A quick word this month from Ilse about getting on our horses, and how we can make their lives a little easier.

Clearly the first part of any training session is actually getting on the horse.

We all have our favourite method of mounting from the three mainstream ways: leg up, mounting block or from the ground, with our choices influenced by factors like access to mounting blocks and willing legger-uppers.

However, we really need to factor in how our method of mounting affects our horses, and this is why:

This is a slow motion video of a rather small lady getting on her horse from the ground. I think we can all agree that there’s a huge amount of movement in that saddle, and you can tell from the way the horse shifts his weight that it isn’t an enjoyable experience.

In this same study from Centaur Biomechanics, the researchers used a pressure pad under the saddle to monitor the amount of force on different parts of the horses back during mounting using different methods.

They found an area of huge pressure to the right and just behind the horse’s withers when the rider got on from the ground, which was likely to cause the horse substantial discomfort.

Interestingly, they also found the same area of high pressure when the rider used a mounting block, though the uncomfortable high pressure didn’t last as long. A leg up also caused a brief peak of pressure through the front of the saddle.

These results can easily be explained using basic physics/engineering principles. When we put all our weight in on stirrup, we pull the saddle over towards us.

The only things stopping that saddle from slipping over to the left is the girth and the horse’s withers.

In the time it takes us to pull ourselves onto the horse i.e. the time in which all our weight is in the left stirrup, the force of all our body weight is effectively concentrated on the right-hand side of the withers.

The force generated by a rider mounting from the ground on the left acts to pull the saddle over to the left (black arrow).The withers (and the girth) prevents the saddle from slipping over, but causes a build up of a huge amount of pressure (red arrow).

For those who can remember back to GCSE physics, pressure is the force divided by the area that force is acting over.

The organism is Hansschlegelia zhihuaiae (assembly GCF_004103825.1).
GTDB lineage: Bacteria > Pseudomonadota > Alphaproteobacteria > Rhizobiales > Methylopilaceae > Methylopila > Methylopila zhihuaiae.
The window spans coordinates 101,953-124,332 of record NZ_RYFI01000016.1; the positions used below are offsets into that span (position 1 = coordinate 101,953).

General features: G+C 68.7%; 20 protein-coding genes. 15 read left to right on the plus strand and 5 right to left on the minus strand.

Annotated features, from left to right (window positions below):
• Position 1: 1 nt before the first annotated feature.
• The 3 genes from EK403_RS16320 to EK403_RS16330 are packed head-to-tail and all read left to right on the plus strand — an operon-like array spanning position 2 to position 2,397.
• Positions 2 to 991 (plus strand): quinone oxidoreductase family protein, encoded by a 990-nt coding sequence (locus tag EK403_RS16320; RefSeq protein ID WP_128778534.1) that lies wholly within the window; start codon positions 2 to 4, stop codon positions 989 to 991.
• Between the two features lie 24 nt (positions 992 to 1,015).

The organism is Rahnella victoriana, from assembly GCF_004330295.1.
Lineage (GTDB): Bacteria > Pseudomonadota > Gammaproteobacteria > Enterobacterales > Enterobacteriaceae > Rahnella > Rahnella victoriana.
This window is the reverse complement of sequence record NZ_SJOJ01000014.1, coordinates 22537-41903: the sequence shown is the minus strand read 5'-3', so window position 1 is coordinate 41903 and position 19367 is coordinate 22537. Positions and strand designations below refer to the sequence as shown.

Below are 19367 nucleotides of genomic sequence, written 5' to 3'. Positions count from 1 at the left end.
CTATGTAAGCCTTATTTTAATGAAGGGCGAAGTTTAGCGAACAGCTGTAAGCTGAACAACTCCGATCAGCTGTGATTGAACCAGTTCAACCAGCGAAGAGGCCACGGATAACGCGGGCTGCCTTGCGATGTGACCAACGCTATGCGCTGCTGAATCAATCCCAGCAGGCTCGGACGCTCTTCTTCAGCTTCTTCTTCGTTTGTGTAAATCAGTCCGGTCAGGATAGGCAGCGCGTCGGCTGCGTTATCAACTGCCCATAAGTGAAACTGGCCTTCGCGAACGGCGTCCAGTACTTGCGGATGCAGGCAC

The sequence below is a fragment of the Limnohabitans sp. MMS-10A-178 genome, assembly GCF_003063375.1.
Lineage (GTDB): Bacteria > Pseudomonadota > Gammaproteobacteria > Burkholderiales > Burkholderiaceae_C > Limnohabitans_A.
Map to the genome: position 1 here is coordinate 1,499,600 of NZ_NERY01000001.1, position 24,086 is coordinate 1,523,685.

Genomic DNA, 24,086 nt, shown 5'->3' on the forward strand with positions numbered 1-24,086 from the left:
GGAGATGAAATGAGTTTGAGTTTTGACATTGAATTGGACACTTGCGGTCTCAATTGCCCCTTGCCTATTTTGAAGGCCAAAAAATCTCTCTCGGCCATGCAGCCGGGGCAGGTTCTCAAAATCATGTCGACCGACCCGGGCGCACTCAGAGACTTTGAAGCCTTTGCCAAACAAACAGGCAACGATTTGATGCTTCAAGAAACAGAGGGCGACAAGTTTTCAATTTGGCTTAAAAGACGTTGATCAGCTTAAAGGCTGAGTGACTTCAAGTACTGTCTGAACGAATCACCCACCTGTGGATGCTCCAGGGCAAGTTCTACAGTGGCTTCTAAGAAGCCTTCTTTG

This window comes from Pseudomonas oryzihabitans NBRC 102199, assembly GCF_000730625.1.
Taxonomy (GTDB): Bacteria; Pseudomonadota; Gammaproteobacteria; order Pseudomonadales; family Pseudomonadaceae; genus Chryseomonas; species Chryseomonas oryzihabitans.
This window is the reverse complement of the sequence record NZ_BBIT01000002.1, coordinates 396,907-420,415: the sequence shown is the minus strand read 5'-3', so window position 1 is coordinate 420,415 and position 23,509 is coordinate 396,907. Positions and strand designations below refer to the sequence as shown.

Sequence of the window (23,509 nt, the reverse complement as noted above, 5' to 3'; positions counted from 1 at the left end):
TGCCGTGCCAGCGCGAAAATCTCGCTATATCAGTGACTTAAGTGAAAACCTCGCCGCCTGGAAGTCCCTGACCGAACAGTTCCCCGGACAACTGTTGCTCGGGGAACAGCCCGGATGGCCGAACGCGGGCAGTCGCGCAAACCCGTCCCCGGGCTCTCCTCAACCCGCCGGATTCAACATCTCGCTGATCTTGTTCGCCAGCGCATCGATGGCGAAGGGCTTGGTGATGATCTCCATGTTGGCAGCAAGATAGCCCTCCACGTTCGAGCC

In this case, the force is our weight and the area is an approximately 10cmx10cm region of the horse’s back.

So for a 65kg person mounting from the ground, that’s 66,708 Pa, which is about 10 PSI. In other words, that’s an uncomfortable feeling for the horse.

One of the researchers made a comment that it was obvious from the slow motion (high-speed) videos that the horses all had a coping strategy for the rider getting on, bracing themselves by shifting their weight and their legs.

Our horses aren’t stupid; they learn and they know what’s coming – that peak pressure on their back – something to bear in mind if you have a horse that’s a terrible fidget when mounting.

How to help your horse

So what can we do to make mounting more comfortable? Well using a mounting block certainly helps; the higher the block, the better.

Having someone hold the other stirrup to counteract the force due to our weight in the left-hand stirrup really helps – that person takes some of the force that would otherwise be acting on the horse’s back.

Getting on from the “wrong” side may also help prevent soreness from building up over time.

The rule of mounting solely from the left likely springs from equitation’s military origins, whereby a soldier’s sword worn on the left hip prevented him from mounting from the right hand side.

Leg-ups are another option, although there’s an associated spike in pressure through the withers, the pressure isn’t as great and was the same on both sides.

While there may be occasions where we have to mount from the ground, I think we can all agree that it’s worth the time and effort to try and modify our behaviour and habits to make mounting more comfortable.

Hopefully this will make life less traumatic for our horses and for us!